At 65 years old, Watson's no longer a hit maker in these days where youth matters more than talent in mainstream county, but he’s just as good a singer as he was when he had top-10 records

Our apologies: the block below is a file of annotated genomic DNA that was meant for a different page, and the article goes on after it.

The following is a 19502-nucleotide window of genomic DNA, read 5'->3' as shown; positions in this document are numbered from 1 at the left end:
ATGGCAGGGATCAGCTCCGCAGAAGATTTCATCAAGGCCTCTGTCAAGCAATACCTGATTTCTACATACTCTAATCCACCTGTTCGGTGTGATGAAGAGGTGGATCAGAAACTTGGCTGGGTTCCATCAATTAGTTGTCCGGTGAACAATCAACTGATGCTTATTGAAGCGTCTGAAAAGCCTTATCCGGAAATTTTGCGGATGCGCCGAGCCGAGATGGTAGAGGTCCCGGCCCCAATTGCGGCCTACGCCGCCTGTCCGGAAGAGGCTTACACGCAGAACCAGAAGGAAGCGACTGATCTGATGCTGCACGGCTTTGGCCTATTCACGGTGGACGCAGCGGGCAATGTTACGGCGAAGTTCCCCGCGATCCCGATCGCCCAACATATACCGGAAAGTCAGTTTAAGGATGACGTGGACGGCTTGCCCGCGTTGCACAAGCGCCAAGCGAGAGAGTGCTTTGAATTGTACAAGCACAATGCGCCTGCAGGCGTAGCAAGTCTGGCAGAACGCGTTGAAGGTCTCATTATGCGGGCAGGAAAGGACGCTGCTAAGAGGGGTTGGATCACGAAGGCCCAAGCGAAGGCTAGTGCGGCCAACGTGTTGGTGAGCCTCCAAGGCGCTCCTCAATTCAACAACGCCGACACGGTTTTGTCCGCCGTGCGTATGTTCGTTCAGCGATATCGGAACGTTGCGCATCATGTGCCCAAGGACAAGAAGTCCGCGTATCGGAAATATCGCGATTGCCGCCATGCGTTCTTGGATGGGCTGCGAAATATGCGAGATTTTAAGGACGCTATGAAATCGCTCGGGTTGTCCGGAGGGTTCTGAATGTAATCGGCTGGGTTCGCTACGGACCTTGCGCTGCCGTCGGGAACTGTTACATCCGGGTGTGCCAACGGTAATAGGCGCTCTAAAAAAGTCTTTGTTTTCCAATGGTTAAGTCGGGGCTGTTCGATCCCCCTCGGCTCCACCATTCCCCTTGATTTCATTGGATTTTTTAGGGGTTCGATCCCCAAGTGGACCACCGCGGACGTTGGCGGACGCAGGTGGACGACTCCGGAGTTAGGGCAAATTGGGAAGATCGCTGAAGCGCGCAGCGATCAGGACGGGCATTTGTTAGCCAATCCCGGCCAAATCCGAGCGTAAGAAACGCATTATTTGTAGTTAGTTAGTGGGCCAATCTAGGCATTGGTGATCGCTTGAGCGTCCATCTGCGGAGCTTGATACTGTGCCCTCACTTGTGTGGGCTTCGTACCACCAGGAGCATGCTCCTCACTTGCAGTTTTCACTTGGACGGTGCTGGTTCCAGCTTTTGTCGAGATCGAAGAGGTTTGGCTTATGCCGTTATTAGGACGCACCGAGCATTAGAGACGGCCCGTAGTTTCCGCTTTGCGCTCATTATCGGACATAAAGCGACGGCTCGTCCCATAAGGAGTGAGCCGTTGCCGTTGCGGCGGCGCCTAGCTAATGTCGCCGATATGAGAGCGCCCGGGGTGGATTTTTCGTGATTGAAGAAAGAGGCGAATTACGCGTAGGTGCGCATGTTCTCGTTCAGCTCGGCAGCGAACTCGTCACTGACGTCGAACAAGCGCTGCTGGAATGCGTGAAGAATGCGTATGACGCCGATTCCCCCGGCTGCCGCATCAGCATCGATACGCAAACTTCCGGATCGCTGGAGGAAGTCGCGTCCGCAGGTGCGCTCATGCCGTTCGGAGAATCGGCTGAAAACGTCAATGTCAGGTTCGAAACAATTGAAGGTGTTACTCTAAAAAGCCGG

Gene Watson has a mellow, old-fashioned country voice that smoothly glides over the lyrics of love and loneliness in classic fashion. At 65 years old, Watson’s no longer a hit maker in these days where youth matters more than talent in mainstream county, but he’s just as good a singer as he was when he had top-10 records like “Fourteen Carat Mind”, “Nothing Sure Looked Good On You”, and “You’re Out Doing What I’m Here Doing Without” in the early '80s. His Texas drawl still knows how to linger on the points of the song where the yearning heart meets the regretful mind. Watson delivers the 11 songs on his latest disc, A Taste of the Truth, with the same command he’s always had. He especially knows how to put across a ballad, and his rendition of the heartrending “’Til a Better Memory Comes Along” rivals that of previous versions by Mark Chestnutt and Shelby Lynne in its quiet intensity. While this may be the album’s highlight, the other tracks are uniformly first rate, and he’s backed up by a top-notch band led by keyboardist Dirk Johnson and includes Aubrey Haynie on fiddle, Sonny Garish on steel guitar, as well as special guests like Alison Krauss and Rhonda Vincent.